I can tell that Jaffess is not comfortable with the impact their pest management programmes have on the environment – she validates this by explaining that she would opt for biological controls without hesitation, if they were effective but they just can’t risk the losses on this high-value crop otherwise.
The grand old dames (50-year-old Nelmak 2 and Nelmak 26 orchards) are still producing well. Jaffess keeps accurate harvest records as she is concerned about their age and viability. But, so far, they are keeping up with their younger colleagues and, as long as that is the case, they will remain.
It’s not often we get to see Nelmak 26, especially in the new mac developments so here are some pics showing a few of the distinctive indicators: 1. Large nuts 2. Incredibly spikey leaves – worse than Beaumont) 3. Nuts tend to be one or two per raceme rather than big bunches 4. Shells have a uniquely characteristic divot.
Ethapon is used on the Beaumonts only.
I was surprised to learn that this very old mac operation does not have drying bins. Instead, they collect the nuts, in small crates, dehusk and do a basic sort. The crates are then repacked and left in a well-ventilated room (I suppose this is a drying-room of sorts?) until there is a 5 tonne load ready for delivery. They then transport the nuts, in these crates, to the processor where they are emptied into the receiving hoppers. At this point, the processors are happy to receive the nuts wet but Jaffess knows, as the market supply increases, she will have to invest in some front-line processing equipment for the farm. Despite the lack of extensive sorting and processing, the average unsound score is less than 2%.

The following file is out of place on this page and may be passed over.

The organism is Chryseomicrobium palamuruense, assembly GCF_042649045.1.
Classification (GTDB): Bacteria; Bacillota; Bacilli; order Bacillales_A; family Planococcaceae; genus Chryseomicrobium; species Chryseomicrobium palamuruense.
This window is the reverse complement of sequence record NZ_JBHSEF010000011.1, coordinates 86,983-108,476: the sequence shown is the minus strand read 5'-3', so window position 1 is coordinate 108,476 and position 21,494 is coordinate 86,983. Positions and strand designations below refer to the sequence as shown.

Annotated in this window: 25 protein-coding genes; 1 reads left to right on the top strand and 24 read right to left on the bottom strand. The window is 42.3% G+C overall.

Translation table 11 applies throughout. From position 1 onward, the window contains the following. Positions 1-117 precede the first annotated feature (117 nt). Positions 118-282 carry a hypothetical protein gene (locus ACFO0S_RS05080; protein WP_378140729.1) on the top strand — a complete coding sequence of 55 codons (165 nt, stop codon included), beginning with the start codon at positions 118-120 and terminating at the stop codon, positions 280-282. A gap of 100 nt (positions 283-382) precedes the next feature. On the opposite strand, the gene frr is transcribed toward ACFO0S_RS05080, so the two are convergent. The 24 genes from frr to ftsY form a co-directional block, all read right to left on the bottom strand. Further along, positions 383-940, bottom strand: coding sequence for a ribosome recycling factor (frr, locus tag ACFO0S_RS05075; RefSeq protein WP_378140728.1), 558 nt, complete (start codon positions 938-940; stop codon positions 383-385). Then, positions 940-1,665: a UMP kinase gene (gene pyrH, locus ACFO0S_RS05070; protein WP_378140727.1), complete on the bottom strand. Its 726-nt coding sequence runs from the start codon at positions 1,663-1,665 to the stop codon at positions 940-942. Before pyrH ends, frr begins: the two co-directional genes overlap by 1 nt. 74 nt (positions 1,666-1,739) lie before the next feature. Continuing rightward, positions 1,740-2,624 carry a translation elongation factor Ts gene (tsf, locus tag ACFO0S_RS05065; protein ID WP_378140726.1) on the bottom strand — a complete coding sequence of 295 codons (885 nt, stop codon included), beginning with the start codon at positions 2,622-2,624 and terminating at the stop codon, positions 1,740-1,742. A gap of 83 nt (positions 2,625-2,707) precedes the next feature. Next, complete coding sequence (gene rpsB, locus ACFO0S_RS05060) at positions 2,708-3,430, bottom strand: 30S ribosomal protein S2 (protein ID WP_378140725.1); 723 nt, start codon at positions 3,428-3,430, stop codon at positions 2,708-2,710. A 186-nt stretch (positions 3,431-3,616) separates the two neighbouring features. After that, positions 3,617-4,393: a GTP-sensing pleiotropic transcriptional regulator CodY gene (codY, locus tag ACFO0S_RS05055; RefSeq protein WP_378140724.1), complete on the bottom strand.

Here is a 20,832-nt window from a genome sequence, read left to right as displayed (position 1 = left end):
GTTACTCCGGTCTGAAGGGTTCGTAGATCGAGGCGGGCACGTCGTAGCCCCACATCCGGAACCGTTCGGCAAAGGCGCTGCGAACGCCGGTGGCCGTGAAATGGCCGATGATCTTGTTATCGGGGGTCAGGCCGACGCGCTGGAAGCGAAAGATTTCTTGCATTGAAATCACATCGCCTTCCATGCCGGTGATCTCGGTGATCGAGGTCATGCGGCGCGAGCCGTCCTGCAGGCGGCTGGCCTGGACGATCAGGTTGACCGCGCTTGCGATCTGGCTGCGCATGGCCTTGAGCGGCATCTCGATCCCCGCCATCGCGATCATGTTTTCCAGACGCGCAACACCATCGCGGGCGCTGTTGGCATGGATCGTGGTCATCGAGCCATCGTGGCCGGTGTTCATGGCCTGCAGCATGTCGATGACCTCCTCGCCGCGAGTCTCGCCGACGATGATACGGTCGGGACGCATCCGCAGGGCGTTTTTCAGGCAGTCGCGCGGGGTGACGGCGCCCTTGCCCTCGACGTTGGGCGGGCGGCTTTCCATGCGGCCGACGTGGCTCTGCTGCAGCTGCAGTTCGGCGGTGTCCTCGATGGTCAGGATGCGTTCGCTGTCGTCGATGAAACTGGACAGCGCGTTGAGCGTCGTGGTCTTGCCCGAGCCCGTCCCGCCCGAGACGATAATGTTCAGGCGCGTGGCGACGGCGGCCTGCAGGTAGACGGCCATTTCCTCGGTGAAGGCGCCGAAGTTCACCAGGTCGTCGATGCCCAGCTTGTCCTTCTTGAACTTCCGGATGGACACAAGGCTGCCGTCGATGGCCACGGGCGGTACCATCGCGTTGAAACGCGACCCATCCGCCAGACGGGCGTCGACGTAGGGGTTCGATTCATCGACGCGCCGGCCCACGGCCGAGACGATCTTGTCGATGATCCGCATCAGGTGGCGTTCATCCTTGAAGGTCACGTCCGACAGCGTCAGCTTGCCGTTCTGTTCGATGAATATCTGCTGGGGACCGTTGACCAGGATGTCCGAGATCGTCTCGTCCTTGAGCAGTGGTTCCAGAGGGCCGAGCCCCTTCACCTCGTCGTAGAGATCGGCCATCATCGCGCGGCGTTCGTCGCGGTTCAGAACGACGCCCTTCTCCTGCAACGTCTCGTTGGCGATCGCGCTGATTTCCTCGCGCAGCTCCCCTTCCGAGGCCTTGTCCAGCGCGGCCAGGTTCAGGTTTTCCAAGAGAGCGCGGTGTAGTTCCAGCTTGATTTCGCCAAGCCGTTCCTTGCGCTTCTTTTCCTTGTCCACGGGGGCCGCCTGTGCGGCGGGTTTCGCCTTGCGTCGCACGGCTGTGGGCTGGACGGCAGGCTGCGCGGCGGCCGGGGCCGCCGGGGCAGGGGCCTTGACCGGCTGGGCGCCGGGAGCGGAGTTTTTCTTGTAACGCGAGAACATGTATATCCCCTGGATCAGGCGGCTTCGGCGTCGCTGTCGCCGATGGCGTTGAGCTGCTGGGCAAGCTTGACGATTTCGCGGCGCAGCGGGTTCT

Currently Jaffess is splitting her produce between a few processors. The history behind her aversion to allegiance goes back 10 years. The mac price was low, it was early season and Jaffess made a delivery to her regular processor. For this, she received an invoice! The processor had sent her nuts through the factory and the result was that she owed them money! She couldn’t understand why they hadn’t realised, from the sampling, that the load was worthless and thrown the nuts away rather than run them through the factory and invoice her. This experience, during a tough time for their farm, meant that she lost her loyalty and since then she has spread her produce.
I found this interesting as she now has insight into the different sampling and payment results between various processors … she says it’s all much of a muchness. Moisture readings seem to vary quite substantially but crack outs are more uniform. Even if, one year, it looks like one processor is definitely better than another, the next year, it’ll change. In her view, over time, it really doesn’t matter who you process with – every processor is doing what they feel is best for their farmers. Even so, she still prefers to hedge her bets and spread the load.
As I have just reread this story, I appreciate the “shortness” (not sure that’s a word) of it. I hope you do too. Thank you Jaffess, for being brave enough to allow me into your space. For being an inspiration to those of us who would love to farm but have allowed gender (and the lack of a farm 🤣) hold us back. For being real – your relaxed approach to farming is refreshing.
Until next month.